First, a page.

Cumbria Crack

Putting the ‘Green’ in Greenburn: renewable energy scheme goes live in the Little Langdale valley

Drone still of the Greenburn valley, showing the powerhouse under construction. Picture credit: National Trust/Simon Handley.

In the heart of the Lake District sits the National Trust’s 50th major renewable energy scheme in the UK.

Recently completed, the hydroelectric scheme in the Greenburn valley, Little Langdale, uses fast-flowing water to generate electricity. The valley’s wide catchment of water and high levels of rainfall make it the ideal location for the project which took over three years to complete from concept to commissioning. Each year, the hydro is expected to generate enough electricity to cover the needs of over 150 homes.

View down Greenburn valley from the hydro’s intake at Greenburn Beck. Picture credit: National Trust.

The hydro scheme is a feat of Cumbrian engineering, built by local hands using local materials. The turbine came from hydro specialists Gilkes in Kendal, the project’s electricians from Carlisle, and the main contractors, Ian Shaw, from Ulverston. The slate for the roof of the powerhouse sheltering the turbine was recycled from houses demolished after Storm Desmond; the stone from its walls came from nearby Moss Rigg Quarry and the stone used to build the intake came from the Grange peninsula.

John Moffat, General Manager for the National Trust in the South Lakes, said, “By using water flowing down the hillside in Little Langdale, the hydro helps to reduce environmental impact by supplying clean, renewable energy year-round. At the moment all the electricity generated goes into the National Grid, and the money this earns is reinvested in our conservation work in the valley.”

Fix the Fells volunteer lengthsmen working to clear the drains from Greenburn mine. Picture credit: National Trust.

The hydro sits on land managed by local fell farmer and tenant at Fell Foot farm, Isaac Benson. As part of the project, National Trust and Fix the Fells rangers and volunteers carried out conservation work on the land to reduce soil erosion, make more habitats for wildlife and improve the water quality of Greenburn Beck.

Isaac said, “There were challenging conditions at the start of the project as it was one of the wettest summers on record but it ended in drought conditions the following year. Not only was it refreshing, but it was a pleasure to work with an individual from the main contractor as between us we had generations of managing the landscape to draw from. This resulted in a minimal amount of disruption to the working farm and wider environment.”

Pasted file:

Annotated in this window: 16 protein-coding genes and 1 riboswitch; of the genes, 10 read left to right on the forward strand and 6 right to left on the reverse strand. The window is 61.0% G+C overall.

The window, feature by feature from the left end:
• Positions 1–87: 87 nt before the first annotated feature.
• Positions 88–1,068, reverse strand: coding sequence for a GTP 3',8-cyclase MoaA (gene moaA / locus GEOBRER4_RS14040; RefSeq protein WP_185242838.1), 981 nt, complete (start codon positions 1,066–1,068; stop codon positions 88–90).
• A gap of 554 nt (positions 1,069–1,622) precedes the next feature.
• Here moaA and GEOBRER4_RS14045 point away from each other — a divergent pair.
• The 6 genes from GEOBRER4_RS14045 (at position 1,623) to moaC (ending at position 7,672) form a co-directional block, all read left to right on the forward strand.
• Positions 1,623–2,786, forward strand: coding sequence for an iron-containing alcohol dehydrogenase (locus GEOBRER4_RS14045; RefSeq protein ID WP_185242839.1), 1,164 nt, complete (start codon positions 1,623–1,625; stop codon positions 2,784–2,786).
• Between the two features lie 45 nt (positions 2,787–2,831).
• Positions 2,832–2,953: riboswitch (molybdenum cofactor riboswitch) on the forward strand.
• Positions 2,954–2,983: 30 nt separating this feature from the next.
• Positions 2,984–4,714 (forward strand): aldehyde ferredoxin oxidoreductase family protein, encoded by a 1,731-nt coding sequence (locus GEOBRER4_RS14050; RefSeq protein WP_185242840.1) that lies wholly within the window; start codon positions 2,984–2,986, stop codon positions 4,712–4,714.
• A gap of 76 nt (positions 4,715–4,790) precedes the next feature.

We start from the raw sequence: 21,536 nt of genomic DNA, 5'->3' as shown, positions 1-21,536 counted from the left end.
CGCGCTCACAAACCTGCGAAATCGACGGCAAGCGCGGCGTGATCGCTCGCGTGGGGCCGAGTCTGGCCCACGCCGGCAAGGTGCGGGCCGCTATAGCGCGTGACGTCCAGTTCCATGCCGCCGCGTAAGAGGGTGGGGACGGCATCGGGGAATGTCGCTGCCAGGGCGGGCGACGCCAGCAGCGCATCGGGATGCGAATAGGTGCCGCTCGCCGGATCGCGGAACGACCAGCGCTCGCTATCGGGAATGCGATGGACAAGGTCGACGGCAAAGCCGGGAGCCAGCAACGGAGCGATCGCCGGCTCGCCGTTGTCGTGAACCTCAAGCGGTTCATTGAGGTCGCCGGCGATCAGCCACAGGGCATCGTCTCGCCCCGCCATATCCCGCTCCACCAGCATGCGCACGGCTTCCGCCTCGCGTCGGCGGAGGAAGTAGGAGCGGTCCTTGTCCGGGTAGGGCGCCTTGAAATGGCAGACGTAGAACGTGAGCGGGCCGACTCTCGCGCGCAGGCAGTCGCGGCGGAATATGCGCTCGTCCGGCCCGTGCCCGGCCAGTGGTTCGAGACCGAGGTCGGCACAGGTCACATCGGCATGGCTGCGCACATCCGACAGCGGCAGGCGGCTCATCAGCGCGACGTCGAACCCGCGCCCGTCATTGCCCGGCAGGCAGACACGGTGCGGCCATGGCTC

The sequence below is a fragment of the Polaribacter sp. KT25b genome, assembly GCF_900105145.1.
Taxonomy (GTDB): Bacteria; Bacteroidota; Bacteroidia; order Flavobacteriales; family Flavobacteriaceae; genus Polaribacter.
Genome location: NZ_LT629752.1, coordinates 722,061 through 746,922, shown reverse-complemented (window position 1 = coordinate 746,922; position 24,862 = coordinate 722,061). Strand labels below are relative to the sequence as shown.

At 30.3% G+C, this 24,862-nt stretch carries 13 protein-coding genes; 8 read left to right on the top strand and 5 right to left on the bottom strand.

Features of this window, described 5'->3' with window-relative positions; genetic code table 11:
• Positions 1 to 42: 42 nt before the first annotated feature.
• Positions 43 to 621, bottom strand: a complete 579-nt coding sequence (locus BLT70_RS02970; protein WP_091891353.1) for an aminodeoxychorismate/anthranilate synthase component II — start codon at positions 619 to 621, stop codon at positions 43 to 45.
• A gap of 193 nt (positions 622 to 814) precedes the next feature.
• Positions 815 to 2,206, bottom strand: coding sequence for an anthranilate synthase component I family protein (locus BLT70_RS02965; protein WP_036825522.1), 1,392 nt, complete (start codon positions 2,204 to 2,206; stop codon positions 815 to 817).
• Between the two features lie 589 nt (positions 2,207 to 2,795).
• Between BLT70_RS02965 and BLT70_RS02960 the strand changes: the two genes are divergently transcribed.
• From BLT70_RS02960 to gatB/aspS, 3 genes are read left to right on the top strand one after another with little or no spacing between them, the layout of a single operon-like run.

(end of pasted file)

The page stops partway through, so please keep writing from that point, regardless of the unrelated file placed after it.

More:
Woolly spectators at Fell Foot farm. Picture credit: National Trust/Sarah Anderson.

The Greenburn valley has a long history of hydropower, an element which contributed to the Lake District’s status as a World Heritage Site. Its copper mines are over 300 years old and remain relatively well preserved, containing components dating from the 17th-20th centuries which can still be seen today.

Garry Sharples, Lead Consultant for the National Trust’s Renewable Energy Investment Programme in the Lakes, said, “The valley has a long history of harnessing waterpower and the hydropower scheme is just a modern day interpretation of what people have been doing for thousands of years. The hydro is a continuation of using this fantastic resource where there’s no shortage of water!”

Greenburn is one of four operational National Trust hydro schemes in the Lake District, with seven more in various stages of planning. The scheme is part of the Trust’s bigger plan to reduce its use of fossil fuels by 50% by 2021. Other renewable energy projects nearby include underfloor heating powered by biomass in Fell Foot’s new Active Base, another biomass system using local woodfuel to power Great Langdale campsite, and a recently completed project to install solar panels at the National Trust’s offices in Coniston.

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